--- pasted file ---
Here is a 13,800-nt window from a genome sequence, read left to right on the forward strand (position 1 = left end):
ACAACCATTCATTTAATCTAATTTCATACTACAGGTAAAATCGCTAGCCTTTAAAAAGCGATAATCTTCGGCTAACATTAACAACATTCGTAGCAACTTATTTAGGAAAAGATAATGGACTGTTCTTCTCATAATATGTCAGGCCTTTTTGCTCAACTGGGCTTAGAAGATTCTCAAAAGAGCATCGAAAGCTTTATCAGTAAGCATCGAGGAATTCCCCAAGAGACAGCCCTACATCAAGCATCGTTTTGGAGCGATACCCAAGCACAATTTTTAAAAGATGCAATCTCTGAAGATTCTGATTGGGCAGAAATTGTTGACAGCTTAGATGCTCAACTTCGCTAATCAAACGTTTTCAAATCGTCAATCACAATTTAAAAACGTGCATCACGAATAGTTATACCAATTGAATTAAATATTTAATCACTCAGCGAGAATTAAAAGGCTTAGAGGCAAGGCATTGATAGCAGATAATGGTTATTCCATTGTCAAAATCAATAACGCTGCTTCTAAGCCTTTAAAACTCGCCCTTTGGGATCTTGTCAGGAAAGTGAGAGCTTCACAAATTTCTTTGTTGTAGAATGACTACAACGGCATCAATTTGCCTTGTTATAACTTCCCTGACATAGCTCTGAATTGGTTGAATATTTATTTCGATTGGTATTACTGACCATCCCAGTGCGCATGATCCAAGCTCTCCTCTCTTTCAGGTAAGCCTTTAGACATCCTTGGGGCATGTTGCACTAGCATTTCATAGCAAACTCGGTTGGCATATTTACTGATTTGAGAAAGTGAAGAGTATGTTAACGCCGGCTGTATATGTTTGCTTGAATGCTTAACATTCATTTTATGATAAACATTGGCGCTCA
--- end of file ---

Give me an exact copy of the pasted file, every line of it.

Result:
Here is a 13,800-nt window from a genome sequence, read left to right on the forward strand (position 1 = left end):
ACAACCATTCATTTAATCTAATTTCATACTACAGGTAAAATCGCTAGCCTTTAAAAAGCGATAATCTTCGGCTAACATTAACAACATTCGTAGCAACTTATTTAGGAAAAGATAATGGACTGTTCTTCTCATAATATGTCAGGCCTTTTTGCTCAACTGGGCTTAGAAGATTCTCAAAAGAGCATCGAAAGCTTTATCAGTAAGCATCGAGGAATTCCCCAAGAGACAGCCCTACATCAAGCATCGTTTTGGAGCGATACCCAAGCACAATTTTTAAAAGATGCAATCTCTGAAGATTCTGATTGGGCAGAAATTGTTGACAGCTTAGATGCTCAACTTCGCTAATCAAACGTTTTCAAATCGTCAATCACAATTTAAAAACGTGCATCACGAATAGTTATACCAATTGAATTAAATATTTAATCACTCAGCGAGAATTAAAAGGCTTAGAGGCAAGGCATTGATAGCAGATAATGGTTATTCCATTGTCAAAATCAATAACGCTGCTTCTAAGCCTTTAAAACTCGCCCTTTGGGATCTTGTCAGGAAAGTGAGAGCTTCACAAATTTCTTTGTTGTAGAATGACTACAACGGCATCAATTTGCCTTGTTATAACTTCCCTGACATAGCTCTGAATTGGTTGAATATTTATTTCGATTGGTATTACTGACCATCCCAGTGCGCATGATCCAAGCTCTCCTCTCTTTCAGGTAAGCCTTTAGACATCCTTGGGGCATGTTGCACTAGCATTTCATAGCAAACTCGGTTGGCATATTTACTGATTTGAGAAAGTGAAGAGTATGTTAACGCCGGCTGTATATGTTTGCTTGAATGCTTAACATTCATTTTATGATAAACATTGGCGCTCA